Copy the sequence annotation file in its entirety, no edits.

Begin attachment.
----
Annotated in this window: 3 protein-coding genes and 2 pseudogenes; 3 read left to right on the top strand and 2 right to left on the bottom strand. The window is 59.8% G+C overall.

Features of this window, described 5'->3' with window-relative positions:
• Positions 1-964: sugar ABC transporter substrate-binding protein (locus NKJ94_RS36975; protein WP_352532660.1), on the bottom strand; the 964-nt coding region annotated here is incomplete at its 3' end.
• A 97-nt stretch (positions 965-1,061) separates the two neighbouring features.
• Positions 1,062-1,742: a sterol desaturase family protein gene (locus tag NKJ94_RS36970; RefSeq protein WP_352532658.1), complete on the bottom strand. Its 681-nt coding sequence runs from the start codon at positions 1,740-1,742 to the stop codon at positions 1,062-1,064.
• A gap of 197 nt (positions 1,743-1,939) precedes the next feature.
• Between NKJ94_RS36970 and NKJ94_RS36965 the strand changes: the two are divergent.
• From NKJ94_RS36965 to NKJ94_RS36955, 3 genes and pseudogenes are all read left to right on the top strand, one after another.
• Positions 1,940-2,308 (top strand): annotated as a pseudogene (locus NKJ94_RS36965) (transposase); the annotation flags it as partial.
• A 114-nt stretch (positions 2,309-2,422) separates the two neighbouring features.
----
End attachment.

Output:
Annotated in this window: 3 protein-coding genes and 2 pseudogenes; 3 read left to right on the top strand and 2 right to left on the bottom strand. The window is 59.8% G+C overall.

Features of this window, described 5'->3' with window-relative positions:
• Positions 1-964: sugar ABC transporter substrate-binding protein (locus NKJ94_RS36975; protein WP_352532660.1), on the bottom strand; the 964-nt coding region annotated here is incomplete at its 3' end.
• A 97-nt stretch (positions 965-1,061) separates the two neighbouring features.
• Positions 1,062-1,742: a sterol desaturase family protein gene (locus tag NKJ94_RS36970; RefSeq protein WP_352532658.1), complete on the bottom strand. Its 681-nt coding sequence runs from the start codon at positions 1,740-1,742 to the stop codon at positions 1,062-1,064.
• A gap of 197 nt (positions 1,743-1,939) precedes the next feature.
• Between NKJ94_RS36970 and NKJ94_RS36965 the strand changes: the two are divergent.
• From NKJ94_RS36965 to NKJ94_RS36955, 3 genes and pseudogenes are all read left to right on the top strand, one after another.
• Positions 1,940-2,308 (top strand): annotated as a pseudogene (locus NKJ94_RS36965) (transposase); the annotation flags it as partial.
• A 114-nt stretch (positions 2,309-2,422) separates the two neighbouring features.